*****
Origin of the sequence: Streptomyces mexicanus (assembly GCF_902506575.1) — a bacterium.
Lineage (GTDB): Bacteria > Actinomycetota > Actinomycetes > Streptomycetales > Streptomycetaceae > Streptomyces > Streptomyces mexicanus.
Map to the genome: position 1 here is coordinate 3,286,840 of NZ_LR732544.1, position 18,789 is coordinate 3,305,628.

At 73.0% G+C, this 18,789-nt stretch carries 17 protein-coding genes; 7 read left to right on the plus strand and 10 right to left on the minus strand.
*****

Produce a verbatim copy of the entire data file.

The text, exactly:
Origin of the sequence: Streptomyces mexicanus (assembly GCF_902506575.1) — a bacterium.
Lineage (GTDB): Bacteria > Actinomycetota > Actinomycetes > Streptomycetales > Streptomycetaceae > Streptomyces > Streptomyces mexicanus.
Map to the genome: position 1 here is coordinate 3,286,840 of NZ_LR732544.1, position 18,789 is coordinate 3,305,628.

At 73.0% G+C, this 18,789-nt stretch carries 17 protein-coding genes; 7 read left to right on the plus strand and 10 right to left on the minus strand.